1996: A deadly weekend for US citizens over international waters

In Miami, and other Cuban American communities across the U.S., we will remember this weekend the anniversary of the shooting of four Cuban-Americans over the Florida Straits.  It happened in 1996:

Two small planes operated by a Cuban-American group were shot down by Cuban fighters over the waters north of Havana and the four people on board were missing, President Clinton and the U.S. Coast Guard said Saturday.

Clinton said he had been briefed on "the shooting down Saturday in broad daylight of two American civilian airplanes by Cuban military aircraft."

"I condemn this action in the strongest possible terms," Clinton told reporters in Seattle, Washington.

The two planes with four people on board were twin-engine Cessna aircraft operated by the group "Brothers to the Rescue," a Miami-based group of Cuban exiles funded by private donations. The group has flown hundreds of missions to spot Cuban rafters attempting to flee their island nations.

Group founder Jose Basulto was on a third plane that escaped the gunfire and returned to Miami.

Basulto said all three planes had radioed Cuban air traffic controllers to identify themselves and report their intentions to search international waters for Cuban refugees who may be on rafts.

Basulto described seeing two Cuban MiG fighters approach them while they were at least 20 miles north of the Cuban coast, 8 miles into international waters. Shortly after that, he lost radio contact with the other two Cessnas.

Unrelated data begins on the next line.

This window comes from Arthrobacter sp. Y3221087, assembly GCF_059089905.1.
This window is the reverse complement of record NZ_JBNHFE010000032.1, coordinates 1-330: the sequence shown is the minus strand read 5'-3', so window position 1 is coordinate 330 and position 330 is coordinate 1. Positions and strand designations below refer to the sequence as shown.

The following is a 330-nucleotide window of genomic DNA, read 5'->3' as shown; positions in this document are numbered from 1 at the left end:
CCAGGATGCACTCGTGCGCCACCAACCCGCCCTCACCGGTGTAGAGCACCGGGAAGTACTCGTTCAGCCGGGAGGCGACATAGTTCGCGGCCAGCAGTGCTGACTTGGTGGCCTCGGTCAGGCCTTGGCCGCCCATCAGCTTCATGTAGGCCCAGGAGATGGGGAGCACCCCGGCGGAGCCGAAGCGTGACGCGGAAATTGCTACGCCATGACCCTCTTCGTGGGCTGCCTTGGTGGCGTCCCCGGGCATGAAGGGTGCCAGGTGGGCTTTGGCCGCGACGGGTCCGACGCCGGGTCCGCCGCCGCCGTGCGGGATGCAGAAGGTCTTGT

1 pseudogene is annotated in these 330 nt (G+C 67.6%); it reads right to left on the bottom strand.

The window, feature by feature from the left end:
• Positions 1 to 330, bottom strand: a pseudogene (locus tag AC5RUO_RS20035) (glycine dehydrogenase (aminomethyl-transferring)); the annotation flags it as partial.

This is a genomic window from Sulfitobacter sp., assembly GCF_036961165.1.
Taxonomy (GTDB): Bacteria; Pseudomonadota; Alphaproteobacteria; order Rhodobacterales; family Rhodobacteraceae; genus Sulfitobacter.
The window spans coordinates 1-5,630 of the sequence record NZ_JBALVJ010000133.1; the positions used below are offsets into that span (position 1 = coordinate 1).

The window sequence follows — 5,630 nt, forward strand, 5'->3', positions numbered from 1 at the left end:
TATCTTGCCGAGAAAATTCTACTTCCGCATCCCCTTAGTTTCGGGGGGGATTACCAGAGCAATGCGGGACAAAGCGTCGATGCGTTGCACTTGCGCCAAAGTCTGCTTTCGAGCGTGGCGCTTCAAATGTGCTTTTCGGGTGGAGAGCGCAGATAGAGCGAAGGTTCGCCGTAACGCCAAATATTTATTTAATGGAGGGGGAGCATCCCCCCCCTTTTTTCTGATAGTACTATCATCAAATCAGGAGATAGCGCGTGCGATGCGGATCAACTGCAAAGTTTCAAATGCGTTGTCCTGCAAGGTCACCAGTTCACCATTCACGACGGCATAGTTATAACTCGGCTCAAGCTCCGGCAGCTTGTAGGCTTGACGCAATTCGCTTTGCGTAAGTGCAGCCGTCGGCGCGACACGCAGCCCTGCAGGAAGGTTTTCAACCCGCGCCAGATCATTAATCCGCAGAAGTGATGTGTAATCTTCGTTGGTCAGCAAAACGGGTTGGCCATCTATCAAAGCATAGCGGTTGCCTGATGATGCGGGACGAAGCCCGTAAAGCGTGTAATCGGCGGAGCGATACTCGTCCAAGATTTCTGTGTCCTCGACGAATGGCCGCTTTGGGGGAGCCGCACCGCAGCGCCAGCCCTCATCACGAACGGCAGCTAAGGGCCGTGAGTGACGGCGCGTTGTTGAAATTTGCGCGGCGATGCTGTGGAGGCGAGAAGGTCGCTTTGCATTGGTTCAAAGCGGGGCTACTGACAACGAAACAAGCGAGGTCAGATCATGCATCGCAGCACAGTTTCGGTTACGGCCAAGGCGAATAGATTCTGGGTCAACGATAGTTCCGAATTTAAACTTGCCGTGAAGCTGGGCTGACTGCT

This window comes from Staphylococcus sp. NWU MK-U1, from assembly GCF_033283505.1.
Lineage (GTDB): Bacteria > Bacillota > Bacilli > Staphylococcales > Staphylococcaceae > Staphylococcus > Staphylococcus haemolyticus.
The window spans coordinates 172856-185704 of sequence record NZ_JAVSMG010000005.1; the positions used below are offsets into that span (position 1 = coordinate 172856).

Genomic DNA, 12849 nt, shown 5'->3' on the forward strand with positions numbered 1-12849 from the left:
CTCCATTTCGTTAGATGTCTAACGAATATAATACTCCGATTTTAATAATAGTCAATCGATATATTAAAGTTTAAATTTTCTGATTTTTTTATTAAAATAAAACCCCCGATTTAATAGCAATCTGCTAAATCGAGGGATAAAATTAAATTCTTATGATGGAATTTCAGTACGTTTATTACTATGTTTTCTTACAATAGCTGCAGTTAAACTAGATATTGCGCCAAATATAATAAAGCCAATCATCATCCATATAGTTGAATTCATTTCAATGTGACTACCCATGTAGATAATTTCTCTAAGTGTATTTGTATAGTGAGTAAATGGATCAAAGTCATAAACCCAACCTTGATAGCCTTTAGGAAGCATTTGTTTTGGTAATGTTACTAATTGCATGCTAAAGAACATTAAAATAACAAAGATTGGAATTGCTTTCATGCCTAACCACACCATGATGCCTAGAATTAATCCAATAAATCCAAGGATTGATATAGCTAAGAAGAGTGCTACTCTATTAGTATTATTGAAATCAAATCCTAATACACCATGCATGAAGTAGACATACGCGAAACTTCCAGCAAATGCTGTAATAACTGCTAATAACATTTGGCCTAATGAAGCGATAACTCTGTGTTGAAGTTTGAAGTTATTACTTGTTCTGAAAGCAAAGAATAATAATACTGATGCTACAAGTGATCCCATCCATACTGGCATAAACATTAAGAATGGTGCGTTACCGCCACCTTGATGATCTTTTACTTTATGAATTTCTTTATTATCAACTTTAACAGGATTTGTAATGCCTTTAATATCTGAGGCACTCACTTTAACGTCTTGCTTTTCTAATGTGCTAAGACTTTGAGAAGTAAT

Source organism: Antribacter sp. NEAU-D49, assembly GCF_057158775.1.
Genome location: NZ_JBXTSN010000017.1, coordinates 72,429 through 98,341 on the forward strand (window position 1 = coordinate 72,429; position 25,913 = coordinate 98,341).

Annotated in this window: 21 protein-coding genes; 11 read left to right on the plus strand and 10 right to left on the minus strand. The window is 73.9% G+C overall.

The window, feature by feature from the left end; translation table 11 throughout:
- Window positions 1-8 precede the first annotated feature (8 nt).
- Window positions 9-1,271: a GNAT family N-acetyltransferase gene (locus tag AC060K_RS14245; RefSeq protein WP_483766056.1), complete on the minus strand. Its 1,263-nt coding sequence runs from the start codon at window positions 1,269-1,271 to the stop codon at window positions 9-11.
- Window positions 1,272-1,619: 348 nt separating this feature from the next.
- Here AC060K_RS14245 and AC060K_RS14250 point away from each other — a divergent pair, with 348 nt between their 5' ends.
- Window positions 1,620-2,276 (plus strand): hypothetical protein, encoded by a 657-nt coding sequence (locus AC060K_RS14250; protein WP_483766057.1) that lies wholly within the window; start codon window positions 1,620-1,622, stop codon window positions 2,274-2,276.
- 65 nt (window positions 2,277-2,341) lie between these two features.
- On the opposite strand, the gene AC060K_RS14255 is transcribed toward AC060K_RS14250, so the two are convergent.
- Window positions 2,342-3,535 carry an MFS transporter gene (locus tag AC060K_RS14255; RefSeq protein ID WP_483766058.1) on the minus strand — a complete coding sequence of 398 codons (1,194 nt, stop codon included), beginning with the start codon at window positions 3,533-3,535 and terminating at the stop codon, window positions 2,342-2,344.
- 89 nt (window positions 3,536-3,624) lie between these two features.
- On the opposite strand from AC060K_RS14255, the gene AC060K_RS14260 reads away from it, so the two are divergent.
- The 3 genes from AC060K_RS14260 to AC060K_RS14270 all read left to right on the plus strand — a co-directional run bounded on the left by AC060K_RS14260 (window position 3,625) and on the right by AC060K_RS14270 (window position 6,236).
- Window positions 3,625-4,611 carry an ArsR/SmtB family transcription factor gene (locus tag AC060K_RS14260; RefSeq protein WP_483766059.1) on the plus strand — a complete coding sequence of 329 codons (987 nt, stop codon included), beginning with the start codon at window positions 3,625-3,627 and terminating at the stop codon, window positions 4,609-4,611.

"I kept calling them both and heard no answer," Basulto said. "At that time we decided to proceed north and go into the clouds for cover, because we feared that something dreadful had happened."

In response, President Clinton:

... pledged Monday to work with Congress to pass the so-called Helms-Burton legislation which would tighten the existing U.S. embargo against Cuba.

The president said he would ask Congress to permit him to use some of the approximately $100 million in frozen Cuban assets in the U.S. to compensate the families of the four missing Cuban-American pilots and crew members.

Clinton also announced additional punitive measures, among them:

tighter restrictions on the movement of Cuban officials in the United States; efforts to increase funding to help the U.S. government's Radio Marti overcome Cuba's jamming of its broadcasts; suspension of all commercial charter flights between the U.S. and Cuba.

This incident was a low point in U.S.-Cuba relations.  The U.S.-registered aircraft were destroyed while looking for rafters in international waters.  Cuba had no reason to shoot down planes on a humanitarian mission.   

Furthermore, Cuba has never taken responsibility for this lawless action.    

Nevertheless, a U.S. flag now flies in Cuba, not far from where dissidents continue to be arrested.    

And no one reminded President Obama that Cuba has never fulfilled the requirements that the U.S. Congress imposed after the shooting.  Then again, did he ever care about the law?

What happens when a hostile country shoots U.S. citizens on a humanitarian mission?  I guess you re-establish relations and don't demand accountability.

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